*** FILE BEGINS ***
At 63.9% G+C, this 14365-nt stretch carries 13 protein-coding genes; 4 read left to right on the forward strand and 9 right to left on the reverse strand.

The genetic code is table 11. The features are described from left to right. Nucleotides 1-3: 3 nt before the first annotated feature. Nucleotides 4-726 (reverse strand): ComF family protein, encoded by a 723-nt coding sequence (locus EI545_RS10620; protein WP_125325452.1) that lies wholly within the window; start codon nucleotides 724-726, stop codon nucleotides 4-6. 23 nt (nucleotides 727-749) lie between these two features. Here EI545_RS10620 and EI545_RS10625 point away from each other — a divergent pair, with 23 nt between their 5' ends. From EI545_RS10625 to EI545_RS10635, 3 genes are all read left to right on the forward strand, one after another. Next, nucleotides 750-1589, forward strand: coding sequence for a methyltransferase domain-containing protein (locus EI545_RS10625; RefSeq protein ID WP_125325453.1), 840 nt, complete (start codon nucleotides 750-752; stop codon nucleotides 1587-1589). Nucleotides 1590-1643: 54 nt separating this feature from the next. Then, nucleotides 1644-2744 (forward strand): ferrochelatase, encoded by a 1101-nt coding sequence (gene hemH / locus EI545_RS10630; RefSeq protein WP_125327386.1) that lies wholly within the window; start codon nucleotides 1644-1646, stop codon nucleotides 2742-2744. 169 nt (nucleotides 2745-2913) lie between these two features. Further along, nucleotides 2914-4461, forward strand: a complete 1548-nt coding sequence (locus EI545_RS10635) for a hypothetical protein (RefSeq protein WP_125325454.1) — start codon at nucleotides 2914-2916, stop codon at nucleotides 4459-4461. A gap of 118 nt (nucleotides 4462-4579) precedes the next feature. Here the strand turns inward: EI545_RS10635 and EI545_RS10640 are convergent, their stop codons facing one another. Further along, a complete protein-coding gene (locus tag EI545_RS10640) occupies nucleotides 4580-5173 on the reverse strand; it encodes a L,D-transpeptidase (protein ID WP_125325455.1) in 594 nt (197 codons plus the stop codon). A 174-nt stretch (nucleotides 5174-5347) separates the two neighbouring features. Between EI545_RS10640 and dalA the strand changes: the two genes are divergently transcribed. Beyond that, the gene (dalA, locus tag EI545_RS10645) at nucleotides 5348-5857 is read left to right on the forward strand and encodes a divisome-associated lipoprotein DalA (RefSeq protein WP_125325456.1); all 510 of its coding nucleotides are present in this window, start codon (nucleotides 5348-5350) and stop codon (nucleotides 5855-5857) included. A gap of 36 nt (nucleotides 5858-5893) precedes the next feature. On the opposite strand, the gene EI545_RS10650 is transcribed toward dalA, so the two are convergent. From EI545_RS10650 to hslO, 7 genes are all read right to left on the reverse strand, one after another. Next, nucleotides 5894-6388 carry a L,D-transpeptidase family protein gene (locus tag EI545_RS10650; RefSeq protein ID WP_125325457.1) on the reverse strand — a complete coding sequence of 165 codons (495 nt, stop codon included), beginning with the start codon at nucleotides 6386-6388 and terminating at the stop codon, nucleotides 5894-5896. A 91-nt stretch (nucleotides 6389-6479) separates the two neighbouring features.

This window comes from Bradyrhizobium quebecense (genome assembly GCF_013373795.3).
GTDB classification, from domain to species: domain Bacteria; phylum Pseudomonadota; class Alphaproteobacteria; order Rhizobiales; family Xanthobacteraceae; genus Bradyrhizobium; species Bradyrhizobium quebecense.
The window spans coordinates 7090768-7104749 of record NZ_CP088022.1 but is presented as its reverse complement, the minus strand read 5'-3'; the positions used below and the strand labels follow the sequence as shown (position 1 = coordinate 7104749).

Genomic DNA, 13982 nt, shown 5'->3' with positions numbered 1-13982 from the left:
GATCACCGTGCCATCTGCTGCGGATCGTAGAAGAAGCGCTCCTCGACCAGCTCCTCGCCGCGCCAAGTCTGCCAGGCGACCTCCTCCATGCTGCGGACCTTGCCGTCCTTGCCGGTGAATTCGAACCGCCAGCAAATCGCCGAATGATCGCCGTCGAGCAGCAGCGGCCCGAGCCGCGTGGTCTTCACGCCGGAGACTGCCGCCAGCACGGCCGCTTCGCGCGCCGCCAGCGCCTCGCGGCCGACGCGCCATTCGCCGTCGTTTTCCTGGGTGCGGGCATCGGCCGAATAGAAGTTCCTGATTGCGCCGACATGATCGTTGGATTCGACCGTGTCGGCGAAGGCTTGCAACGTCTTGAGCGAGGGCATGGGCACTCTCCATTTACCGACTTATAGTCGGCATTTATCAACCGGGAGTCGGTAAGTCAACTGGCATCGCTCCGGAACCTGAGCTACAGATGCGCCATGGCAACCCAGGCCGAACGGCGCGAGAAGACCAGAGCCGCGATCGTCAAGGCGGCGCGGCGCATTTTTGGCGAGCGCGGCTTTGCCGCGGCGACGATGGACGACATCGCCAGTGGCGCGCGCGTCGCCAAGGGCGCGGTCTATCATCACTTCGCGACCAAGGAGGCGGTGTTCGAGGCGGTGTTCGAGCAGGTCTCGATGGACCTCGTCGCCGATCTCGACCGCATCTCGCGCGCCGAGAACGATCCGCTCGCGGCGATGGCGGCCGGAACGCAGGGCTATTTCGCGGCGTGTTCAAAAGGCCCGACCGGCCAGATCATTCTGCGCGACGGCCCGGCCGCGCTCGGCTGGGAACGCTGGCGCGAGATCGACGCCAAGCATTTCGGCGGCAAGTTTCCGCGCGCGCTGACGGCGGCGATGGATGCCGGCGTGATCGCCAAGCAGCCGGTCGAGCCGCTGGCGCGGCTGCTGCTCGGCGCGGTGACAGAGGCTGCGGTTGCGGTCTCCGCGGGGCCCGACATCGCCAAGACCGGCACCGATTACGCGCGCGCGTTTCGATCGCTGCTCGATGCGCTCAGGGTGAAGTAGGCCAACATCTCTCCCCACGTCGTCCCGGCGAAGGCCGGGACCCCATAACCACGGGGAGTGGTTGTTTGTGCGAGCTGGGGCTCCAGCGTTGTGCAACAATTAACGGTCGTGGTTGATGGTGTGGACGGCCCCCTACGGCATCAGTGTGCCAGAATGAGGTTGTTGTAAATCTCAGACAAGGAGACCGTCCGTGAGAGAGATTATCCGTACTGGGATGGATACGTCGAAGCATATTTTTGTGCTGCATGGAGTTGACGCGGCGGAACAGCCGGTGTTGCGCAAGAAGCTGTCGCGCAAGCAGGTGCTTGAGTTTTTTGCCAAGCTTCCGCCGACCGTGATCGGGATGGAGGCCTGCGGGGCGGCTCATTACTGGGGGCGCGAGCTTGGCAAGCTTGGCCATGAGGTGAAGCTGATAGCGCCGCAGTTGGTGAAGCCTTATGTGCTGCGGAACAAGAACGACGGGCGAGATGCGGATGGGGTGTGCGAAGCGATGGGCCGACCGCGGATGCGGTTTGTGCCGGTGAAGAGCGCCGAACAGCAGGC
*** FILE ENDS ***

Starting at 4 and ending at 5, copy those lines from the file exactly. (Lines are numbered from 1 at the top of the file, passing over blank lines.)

GTDB classification, from domain to species: domain Bacteria; phylum Pseudomonadota; class Alphaproteobacteria; order Rhizobiales; family Xanthobacteraceae; genus Bradyrhizobium; species Bradyrhizobium quebecense.
The window spans coordinates 7090768-7104749 of record NZ_CP088022.1 but is presented as its reverse complement, the minus strand read 5'-3'; the positions used below and the strand labels follow the sequence as shown (position 1 = coordinate 7104749).